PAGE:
“She does. Mōna is my shadow.”
Ermenilda suppressed a shudder; this man was most definitely a pagan. There was something wild—dangerous—about him. As if sensing her reaction, Prince Wulfhere looked at her. Their gazes met for an instant, and Ermenilda saw his naked interest.
Heart pounding, she looked away and stared down at the remains of her supper.
“Your eldest daughter is quite lovely,” Wulfhere commented. “Is she betrothed yet?”
“Not yet,” the king replied. “She wishes to take the veil, but although I would like one of my daughters to serve god, I would prefer my eldest married well.”
Ermenilda glanced up, shocked by her father’s admission. She had been sure he would agree to let her join the nuns at Eastry. Of the two sisters, she was far more suited to such a life. Eorcengota was too spirited and silly to enjoy life as a nun, whereas Ermenilda craved quiet and solitude.
“Would you consider wedding her to me then?” Wulfhere asked.
Ermenilda watched her father’s face and knew the offer had delighted him. However, he did not reply immediately. Instead, he leaned back in his chair and fingered the elaborately carved armrests while he mulled the request over. She glimpsed a shrewd glint in his eye and realized he was calculating something.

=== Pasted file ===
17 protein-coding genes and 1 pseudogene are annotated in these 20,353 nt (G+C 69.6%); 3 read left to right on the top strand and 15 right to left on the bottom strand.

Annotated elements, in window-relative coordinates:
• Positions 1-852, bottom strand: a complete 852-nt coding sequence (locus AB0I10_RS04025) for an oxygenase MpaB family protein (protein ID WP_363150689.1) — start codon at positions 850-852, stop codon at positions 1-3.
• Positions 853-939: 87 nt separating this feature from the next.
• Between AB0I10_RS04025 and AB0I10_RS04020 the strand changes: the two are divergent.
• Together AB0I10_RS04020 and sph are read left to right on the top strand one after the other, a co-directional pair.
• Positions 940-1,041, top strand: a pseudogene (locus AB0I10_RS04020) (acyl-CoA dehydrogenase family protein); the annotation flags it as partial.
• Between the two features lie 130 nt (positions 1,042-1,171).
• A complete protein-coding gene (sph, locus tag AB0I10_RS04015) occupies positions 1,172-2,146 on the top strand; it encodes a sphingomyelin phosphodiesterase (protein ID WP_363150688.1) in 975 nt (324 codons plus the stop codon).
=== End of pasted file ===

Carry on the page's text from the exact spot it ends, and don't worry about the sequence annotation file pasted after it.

“It depends on two things, Lord Wulfhere,” he replied eventually.
The Mercian put down his cup of mead and returned the Kentish king’s gaze, his expression unreadable.
“And what are they?”
“The first is you must be baptized, renounce the old gods, and destroy all traces of them at Tamworth. I cannot wed my daughter to a pagan.”
“And the second?”
“You must win back the Mercian throne before you and Ermenilda can be handfasted. Once you are the King of Mercia, she is yours.”
Ermenilda slowly let out the breath she had been holding. Her father’s conditions had made her relax slightly.
Wulfhere’s father had flatly refused to be baptized, and she wagered that his son was cut from the same cloth. Plus, taking back Tamworth from the Northumbrians sounded like a difficult task at best. Perhaps a life at Eastry was not lost to her after all.
Unfortunately, Wulfhere’s next words shattered her hopes. He glanced first at Ermenilda and smiled, although his eyes were hungry. Wulfhere’s gaze met the king’s once more.
“I agree to your conditions,” he replied firmly. “I will accept your god and take Tamworth back for my people . . . and then . . .”
His gaze flicked back to Ermenilda, and she wilted under the heat of his stare.
“I will come to claim your daughter.”